In a stunning reversal from a month ago, in Pew Research's poll of likely voters, Mitt Romney now leads President Obama by 4 points. In September, Obama led by 9 points. Other polls have shown that Romney got a bump from the first debate, but most of them showed Obama still holding a narrow lead. The poll was conducted Oct. 4-7, entirely after the debate.
However, a close look at the internals of the poll turns up something odd. In the October sample, 31% of the respondents self identified as Democrats (vs. 39% in September). Similar, there were 36% Republicans in October (vs. 29% in September). While many people believe Romney "won" the debate, it is extremely unlikely that 21% of the nation's Democrats changed parties as a result of one debate. So there is a fair chance that the Pew poll is an outlier that undersampled Democrats and oversampled Republicans.
For comparison purposes, two other national polls hav also been done entirely since the first debate. Rasmussen has it as a tie at 48% to 48% and Gallup has it at 47% to 47%.
No matter which party controls the Senate and House, the next Congress will be far more partisan and less inclined to make deals than the current one due to the exit of centrists from both parties. The Democratic Blue Dog caucus, which was home to the most conservative Democrats in the House, has been decimated, moving the party as a whole further to the left. The trend is expected to continue, with Blue Dogs Jim Matheson (D-UT), John Barrow (D-GA), Mike McIntyre (D-NC), and Larry Kissell (D-NC) in tough fights. Heath Shuler (D-NC) and Dan Boren (D-OK) have given up altogether and are retiring. With the Republicans, centrists have either retired, been defeated in primaries, or are likely to lose in the general election, moving the Republican caucus further to the right.
The same pattern holds in the Senate. With the retirements of Sen. Olympia Snowe (R-ME) and Sen. Ben Nelson (D-NE), there are not a lot of senators left who can form a bridge to the other party. The consequence of these shifts is that deal making in the new Congress is going to be even harder than in the current one, and that was no picnic.
In a sense, Congress is going to be more like the British Parliament, with two diametrically opposed parties and nearly all votes going along straight party lines. Of course, the British Prime Minister is always the leader of the majority party and there is no filibuster there, so the majority can actually get things done. The U.S. is likely to end up with the worst features of both systems: intense partisanship combined with the ability of the minority party to block the majority at every turn.
A poll of active-duty, National Guard, and reserve members who subscribe to the Military Times shows that 66% want Romney as Commander-in-Chief and 26% want President Obama to fulfill that role. However, it is not clear how the email poll was conducted and how random the sample was, especially when 80% report having a college degree.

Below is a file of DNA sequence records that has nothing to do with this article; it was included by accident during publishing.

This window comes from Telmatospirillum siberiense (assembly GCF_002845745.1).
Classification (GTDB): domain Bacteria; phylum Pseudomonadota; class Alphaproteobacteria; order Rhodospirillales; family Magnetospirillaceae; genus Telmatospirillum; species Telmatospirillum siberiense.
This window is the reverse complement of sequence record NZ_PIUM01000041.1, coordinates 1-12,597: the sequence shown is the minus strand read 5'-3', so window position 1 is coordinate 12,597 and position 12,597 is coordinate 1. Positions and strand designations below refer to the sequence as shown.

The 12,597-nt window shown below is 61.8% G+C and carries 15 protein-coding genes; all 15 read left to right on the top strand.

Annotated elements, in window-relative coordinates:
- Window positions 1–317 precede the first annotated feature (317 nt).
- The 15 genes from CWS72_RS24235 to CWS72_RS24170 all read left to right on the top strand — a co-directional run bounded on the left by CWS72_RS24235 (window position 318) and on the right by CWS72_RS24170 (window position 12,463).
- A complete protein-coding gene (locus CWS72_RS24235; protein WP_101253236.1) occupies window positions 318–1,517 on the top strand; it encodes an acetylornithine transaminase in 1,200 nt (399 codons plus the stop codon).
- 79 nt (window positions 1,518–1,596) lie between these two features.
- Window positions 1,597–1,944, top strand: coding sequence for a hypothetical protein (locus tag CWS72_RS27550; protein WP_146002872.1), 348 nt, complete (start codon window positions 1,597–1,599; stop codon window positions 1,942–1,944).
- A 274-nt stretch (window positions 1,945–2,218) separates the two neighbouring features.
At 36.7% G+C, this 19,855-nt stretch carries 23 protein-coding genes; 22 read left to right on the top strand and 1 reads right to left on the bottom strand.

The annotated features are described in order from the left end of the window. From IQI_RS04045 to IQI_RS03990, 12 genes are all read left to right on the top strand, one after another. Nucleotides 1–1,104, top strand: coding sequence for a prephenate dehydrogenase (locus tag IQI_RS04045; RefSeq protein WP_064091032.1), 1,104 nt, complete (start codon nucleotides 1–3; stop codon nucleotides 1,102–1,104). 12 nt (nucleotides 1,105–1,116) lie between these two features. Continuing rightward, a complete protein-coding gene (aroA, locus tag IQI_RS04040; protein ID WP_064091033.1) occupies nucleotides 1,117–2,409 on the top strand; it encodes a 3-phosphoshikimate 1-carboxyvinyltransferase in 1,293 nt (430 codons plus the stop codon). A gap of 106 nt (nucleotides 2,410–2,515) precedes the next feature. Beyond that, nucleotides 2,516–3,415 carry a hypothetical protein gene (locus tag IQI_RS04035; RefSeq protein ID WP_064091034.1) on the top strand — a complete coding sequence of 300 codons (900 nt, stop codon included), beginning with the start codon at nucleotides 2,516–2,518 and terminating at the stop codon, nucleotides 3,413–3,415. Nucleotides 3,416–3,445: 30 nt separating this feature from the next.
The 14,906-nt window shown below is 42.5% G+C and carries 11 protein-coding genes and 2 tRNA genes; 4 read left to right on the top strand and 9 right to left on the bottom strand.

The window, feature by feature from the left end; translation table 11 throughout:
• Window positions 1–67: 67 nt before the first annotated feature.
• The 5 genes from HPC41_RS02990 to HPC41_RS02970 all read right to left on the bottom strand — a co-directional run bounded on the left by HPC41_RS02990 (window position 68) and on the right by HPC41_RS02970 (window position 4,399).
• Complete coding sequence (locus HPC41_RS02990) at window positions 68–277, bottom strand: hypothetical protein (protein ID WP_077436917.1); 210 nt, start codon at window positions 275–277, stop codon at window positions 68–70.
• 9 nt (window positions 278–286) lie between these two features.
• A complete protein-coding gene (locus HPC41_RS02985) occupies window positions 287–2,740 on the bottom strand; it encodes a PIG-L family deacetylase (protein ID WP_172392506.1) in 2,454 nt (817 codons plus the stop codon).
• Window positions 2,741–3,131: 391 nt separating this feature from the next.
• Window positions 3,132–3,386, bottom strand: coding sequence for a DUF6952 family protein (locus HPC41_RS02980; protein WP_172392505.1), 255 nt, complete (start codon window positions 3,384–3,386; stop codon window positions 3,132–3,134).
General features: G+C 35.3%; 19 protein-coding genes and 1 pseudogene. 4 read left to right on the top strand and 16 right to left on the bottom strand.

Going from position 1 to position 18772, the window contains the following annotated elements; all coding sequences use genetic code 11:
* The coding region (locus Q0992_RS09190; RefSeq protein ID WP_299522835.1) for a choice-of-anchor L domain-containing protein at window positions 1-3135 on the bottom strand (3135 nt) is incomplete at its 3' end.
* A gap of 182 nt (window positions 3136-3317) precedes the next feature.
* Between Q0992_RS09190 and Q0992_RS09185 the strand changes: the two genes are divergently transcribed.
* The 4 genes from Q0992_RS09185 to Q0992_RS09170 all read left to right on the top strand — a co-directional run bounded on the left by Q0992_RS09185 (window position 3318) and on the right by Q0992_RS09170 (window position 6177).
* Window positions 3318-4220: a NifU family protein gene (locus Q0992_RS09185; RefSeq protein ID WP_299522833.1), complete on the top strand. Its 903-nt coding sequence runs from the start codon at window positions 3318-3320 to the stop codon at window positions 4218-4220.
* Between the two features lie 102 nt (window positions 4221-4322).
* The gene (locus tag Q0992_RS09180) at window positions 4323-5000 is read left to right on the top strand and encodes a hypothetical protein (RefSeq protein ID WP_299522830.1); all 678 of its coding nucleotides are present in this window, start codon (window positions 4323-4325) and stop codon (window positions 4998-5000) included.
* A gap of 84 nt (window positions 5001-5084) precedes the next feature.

In 2008, Joe Biden handled his debate-mate, Sarah Palin, with kid gloves to avoid angering women, which could easily have happened had he lit into her. On Thursday, we are almost certain to see a very different Biden, who is going to be landing as many punches on Paul Ryan as he can.
In particular, Biden is studying the transcript of the first presidential debate to see where Obama could have hit Romney and didn't. He is likely to hit Ryan on those points. Ryan has never been on the national stage before, so it is hard to tell what his debut will be like.
Reuters made a list of things to watch for in the vice-presidential debate:
Another factor to consider in the vice-presidential debate is the age gap between Biden (70) and Ryan (42). When Ryan was born in 1970, Biden had already finished college and law school, married, become a father, and been elected to public office (the New Castle County Council). When the subject of Medicare comes up--which it will repeatedly--Biden can talk to seniors about it with an air of authority. Ryan has to be careful not to come over as a callous pipsqueak who wants to throw granny under the bus.
Bill Clinton is on the campaign trail more than the candidates, and not just in the swing states. Among other appearances this week, he will be out there with California representatives John Garamendi (CA-03) and Jerry McNerney (CA-09) as well as California challengers Ami Bera and Jose Hernandez. In Arizona, he will be pitching Democratic Senate candidate Richard Carmona. Then it is on to Indiana where he will be at a rally for Senate candidate Joe Donnelly. In nearby Iowa, he will try to help congressional candidate Christie Vilsack.
|Colorado||49%||48%||Oct 07||Oct 07||Rasmussen|
|Iowa||49%||47%||Oct 07||Oct 07||Rasmussen|
|Michigan||48%||45%||Oct 04||Oct 06||EPIC MRA|
|North Dakota||40%||54%||Oct 03||Oct 05||Mason Dixon|
|State||Democrat||D %||Republican||R %||I||I %||Start||End||Pollster|
|Florida||Bill Nelson*||52%||Connie McGillicuddy||41%||Oct 04||Oct 04||Rasmussen|
|North Dakota||Heidi Heitkamp||47%||Rick Berg||47%||Oct 03||Oct 05||Mason Dixon|
|Virginia||Tim Kaine||51%||George Allen||44%||Oct 04||Oct 07||PPP|
|Wisconsin||Tammy Baldwin||49%||Tommy Thompson||46%||Oct 04||Oct 06||PPP|